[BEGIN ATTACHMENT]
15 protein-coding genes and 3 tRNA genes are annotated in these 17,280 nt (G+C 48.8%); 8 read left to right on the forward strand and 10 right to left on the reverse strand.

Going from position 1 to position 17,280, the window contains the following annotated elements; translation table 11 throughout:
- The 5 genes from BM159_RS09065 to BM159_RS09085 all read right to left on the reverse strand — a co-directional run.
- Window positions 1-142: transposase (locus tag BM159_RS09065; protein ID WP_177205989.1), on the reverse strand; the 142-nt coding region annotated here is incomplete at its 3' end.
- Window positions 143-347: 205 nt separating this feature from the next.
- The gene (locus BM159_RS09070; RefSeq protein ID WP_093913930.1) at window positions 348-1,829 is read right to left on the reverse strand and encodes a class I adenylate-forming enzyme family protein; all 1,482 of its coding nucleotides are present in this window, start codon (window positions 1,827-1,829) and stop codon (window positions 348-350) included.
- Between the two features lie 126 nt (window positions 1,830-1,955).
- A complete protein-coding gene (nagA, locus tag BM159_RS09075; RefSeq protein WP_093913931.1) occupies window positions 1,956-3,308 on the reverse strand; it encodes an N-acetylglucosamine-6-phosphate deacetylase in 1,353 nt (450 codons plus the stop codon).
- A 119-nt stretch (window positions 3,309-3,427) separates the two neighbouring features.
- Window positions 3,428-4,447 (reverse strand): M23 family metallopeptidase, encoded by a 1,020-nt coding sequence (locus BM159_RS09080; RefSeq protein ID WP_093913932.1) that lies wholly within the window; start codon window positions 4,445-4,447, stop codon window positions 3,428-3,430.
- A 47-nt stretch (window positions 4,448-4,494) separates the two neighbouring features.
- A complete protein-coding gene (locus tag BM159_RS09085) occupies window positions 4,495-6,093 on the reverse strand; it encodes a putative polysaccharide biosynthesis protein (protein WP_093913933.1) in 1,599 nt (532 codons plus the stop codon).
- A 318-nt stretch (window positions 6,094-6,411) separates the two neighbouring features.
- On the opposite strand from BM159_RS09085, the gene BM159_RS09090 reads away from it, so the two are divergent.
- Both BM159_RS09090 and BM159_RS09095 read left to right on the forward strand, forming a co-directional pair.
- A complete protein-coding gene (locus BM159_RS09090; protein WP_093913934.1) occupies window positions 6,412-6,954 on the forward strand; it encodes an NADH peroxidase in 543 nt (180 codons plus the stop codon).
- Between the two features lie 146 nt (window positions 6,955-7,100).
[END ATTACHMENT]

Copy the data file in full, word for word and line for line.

15 protein-coding genes and 3 tRNA genes are annotated in these 17,280 nt (G+C 48.8%); 8 read left to right on the forward strand and 10 right to left on the reverse strand.

Going from position 1 to position 17,280, the window contains the following annotated elements; translation table 11 throughout:
- The 5 genes from BM159_RS09065 to BM159_RS09085 all read right to left on the reverse strand — a co-directional run.
- Window positions 1-142: transposase (locus tag BM159_RS09065; protein ID WP_177205989.1), on the reverse strand; the 142-nt coding region annotated here is incomplete at its 3' end.
- Window positions 143-347: 205 nt separating this feature from the next.
- The gene (locus BM159_RS09070; RefSeq protein ID WP_093913930.1) at window positions 348-1,829 is read right to left on the reverse strand and encodes a class I adenylate-forming enzyme family protein; all 1,482 of its coding nucleotides are present in this window, start codon (window positions 1,827-1,829) and stop codon (window positions 348-350) included.
- Between the two features lie 126 nt (window positions 1,830-1,955).
- A complete protein-coding gene (nagA, locus tag BM159_RS09075; RefSeq protein WP_093913931.1) occupies window positions 1,956-3,308 on the reverse strand; it encodes an N-acetylglucosamine-6-phosphate deacetylase in 1,353 nt (450 codons plus the stop codon).
- A 119-nt stretch (window positions 3,309-3,427) separates the two neighbouring features.
- Window positions 3,428-4,447 (reverse strand): M23 family metallopeptidase, encoded by a 1,020-nt coding sequence (locus BM159_RS09080; RefSeq protein ID WP_093913932.1) that lies wholly within the window; start codon window positions 4,445-4,447, stop codon window positions 3,428-3,430.
- A 47-nt stretch (window positions 4,448-4,494) separates the two neighbouring features.
- A complete protein-coding gene (locus tag BM159_RS09085) occupies window positions 4,495-6,093 on the reverse strand; it encodes a putative polysaccharide biosynthesis protein (protein WP_093913933.1) in 1,599 nt (532 codons plus the stop codon).
- A 318-nt stretch (window positions 6,094-6,411) separates the two neighbouring features.
- On the opposite strand from BM159_RS09085, the gene BM159_RS09090 reads away from it, so the two are divergent.
- Both BM159_RS09090 and BM159_RS09095 read left to right on the forward strand, forming a co-directional pair.
- A complete protein-coding gene (locus BM159_RS09090; protein WP_093913934.1) occupies window positions 6,412-6,954 on the forward strand; it encodes an NADH peroxidase in 543 nt (180 codons plus the stop codon).
- Between the two features lie 146 nt (window positions 6,955-7,100).